Welcome to Heath's blog. This is mostly not wedding photography related, for the work that Jac and Heath do for weddings, please click our logo above, or 'main blog'. There will be more experimentation, technical information, and commercial work displayed here. I'll try to update daily but it's unlikely! To see more information about us, click here.
Steve and Doni on their family farm (on Pentax 645n). Photography with these two is always so interesting due to their personalities and how they live and work on the land. Since we photographed their wedding, we have grown into good friends. As you can see here there family is about to grow. These shots were taken with an old but brilliant camera, the Pentax 645n. This camera is steadily taking many film shooter's hearts as it performs as well as a camera that costs up to seven times as much, the Contax 645. With the 105mm 2.4 67 lens the field of view is about 65mm (on 135 format). Unfortunately this isn't quite as general purpose as the 80mm lens on the costly Contax. However, as a shooter that is used to 85mm and 35mm lenses side by side on 135 format, there is a bonus. Dual wielding with the 105mm on one side, and a 75mm on the other side is perfect (with a 45mm [28mm in 135] in the pocket for when necessary). Then the big 67 body sits nearby for shots need further subject isolation, a 50mm equivalent (if 46mm [135m equiv. of the 75mm] isn't close enough), and a bigger neg. To see the digital photos my lover-in-crime Jac took during the same shoot, click here.
s Excited to say that I bit the bullet and ordered the new Sigma 50mm ART for my Nikon D800. I ordered through Adorama within a few hours of the pre-orders so I should be on track for receiving it at the end of May. I'll write an informal review here on how it works for wedding work. The Sigma 50mm ART for Nikon (D800 will be used for the test) will be a month later than the Canon version, but it should be interesting to see how it performs on the 36MP sensor with greater resolution than what the current top Canon models can capture. It is much more similar in design to the Zeiss Otus 55 f1.4 so that seems to be a more suitable comparison than the other available 50mm lenses for DSLRs. I'm also curious to see how well it works with the Nikon F6 and F100 film bodies in terms of autofocus accuracy and whether or not it is overkill compared to the traditional double gauss designs. The Noritsu scanner can get 30MP from 35mm film, so the important part will be to use a low grain film like Kodak Ektar 100 or perhaps even some slide film. Sigma's site info here.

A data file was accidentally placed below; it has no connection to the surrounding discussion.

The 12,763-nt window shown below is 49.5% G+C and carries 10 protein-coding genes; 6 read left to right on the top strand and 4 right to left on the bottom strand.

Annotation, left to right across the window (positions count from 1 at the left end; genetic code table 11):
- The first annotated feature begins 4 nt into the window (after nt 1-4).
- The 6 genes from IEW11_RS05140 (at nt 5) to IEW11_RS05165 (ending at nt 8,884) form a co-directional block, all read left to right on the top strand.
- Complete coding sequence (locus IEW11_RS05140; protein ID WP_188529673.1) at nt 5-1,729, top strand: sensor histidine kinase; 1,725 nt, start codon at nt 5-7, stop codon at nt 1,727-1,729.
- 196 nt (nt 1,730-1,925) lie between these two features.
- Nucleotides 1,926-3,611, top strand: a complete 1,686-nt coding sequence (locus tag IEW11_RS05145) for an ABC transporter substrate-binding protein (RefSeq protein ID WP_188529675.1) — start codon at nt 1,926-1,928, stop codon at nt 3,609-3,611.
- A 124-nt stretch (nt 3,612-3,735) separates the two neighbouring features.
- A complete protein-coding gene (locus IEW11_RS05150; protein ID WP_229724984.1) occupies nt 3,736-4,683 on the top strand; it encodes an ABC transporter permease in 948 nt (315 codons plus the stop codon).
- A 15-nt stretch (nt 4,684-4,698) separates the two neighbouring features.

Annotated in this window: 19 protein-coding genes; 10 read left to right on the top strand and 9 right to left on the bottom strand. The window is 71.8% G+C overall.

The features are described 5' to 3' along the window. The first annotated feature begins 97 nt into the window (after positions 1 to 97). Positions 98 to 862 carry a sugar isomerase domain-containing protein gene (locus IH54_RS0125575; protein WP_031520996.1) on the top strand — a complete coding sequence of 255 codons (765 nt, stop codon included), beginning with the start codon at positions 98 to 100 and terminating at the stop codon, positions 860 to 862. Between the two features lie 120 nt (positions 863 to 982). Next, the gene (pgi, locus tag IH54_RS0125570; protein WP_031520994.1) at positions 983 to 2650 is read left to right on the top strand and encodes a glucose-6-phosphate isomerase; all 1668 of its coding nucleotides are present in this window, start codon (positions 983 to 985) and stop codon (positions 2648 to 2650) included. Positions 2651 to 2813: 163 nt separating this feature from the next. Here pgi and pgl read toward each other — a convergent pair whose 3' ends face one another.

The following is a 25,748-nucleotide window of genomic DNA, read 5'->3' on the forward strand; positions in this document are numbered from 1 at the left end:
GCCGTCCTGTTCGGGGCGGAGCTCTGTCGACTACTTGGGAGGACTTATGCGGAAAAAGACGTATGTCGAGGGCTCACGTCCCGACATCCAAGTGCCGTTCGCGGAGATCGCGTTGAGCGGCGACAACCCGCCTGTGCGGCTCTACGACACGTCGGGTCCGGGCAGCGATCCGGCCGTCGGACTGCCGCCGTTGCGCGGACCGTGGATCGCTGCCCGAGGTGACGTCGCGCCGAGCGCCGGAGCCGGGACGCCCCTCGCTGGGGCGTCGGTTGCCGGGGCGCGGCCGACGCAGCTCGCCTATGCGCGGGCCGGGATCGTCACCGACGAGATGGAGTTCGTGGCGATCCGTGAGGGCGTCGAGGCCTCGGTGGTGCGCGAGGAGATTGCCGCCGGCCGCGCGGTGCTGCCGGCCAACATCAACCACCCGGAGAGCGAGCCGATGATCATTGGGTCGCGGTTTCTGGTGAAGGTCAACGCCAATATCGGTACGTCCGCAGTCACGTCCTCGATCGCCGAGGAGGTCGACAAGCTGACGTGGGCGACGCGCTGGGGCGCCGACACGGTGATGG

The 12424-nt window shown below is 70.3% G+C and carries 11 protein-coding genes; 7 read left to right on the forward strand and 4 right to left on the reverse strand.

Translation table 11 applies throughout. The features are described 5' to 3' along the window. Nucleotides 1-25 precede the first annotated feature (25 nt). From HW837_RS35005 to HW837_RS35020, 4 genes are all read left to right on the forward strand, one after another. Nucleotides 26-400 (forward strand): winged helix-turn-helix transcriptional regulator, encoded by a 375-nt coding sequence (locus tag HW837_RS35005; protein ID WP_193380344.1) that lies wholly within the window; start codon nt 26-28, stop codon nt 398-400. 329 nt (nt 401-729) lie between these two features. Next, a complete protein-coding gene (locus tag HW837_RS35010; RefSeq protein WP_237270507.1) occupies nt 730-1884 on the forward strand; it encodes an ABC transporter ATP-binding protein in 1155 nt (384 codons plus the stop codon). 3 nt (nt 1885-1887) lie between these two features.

k Yes, it is true, I love expired film. Add surf to the mix and I'm a happy person. The waves have been really fantastic over easter, and these shots document one of the days. One of the less crowded days actually... It got crazy busy. Half of these shots were taken by me, and half by my other half, Jac. There is a shot of me walking towards her in the set above. Hi. The generally accepted rule of thumb is expired film needs to be exposed an extra stop for every ten years past the expiry date. My stepdad handed me this roll of film and said he didn't know how long it had been in existence. He also said it hadn't been kept in the fridge. I decided to rate it at 100, while the box speed was 400. I really like the way the colours are inconsistent across expired film that hasn't been stored well. It's nice not having a clue what you'll get, and then feeling stoked with the result. The camera used was a gift from my cousin, an Nikon N70 (F70 in the US). It requires a bit of fussing to get the aperture you want on a lens without an aperture ring (I was using the 85 1.8 -G-), but for $25 on eBay what can you expect? Putting it on portrait mode makes it shoot at f/2, and sport mode to keep the shutter high with the lens a little less wide open. The film was Kodak 400 Ultramax High definition or something like that. I'll leave you with a shot of some of the family that was there with us. These two shots weren't the best for skin tones, there were some other shots on the roll that were very good, but that's what you get with expired film. I just like these shots because of the subject =) ss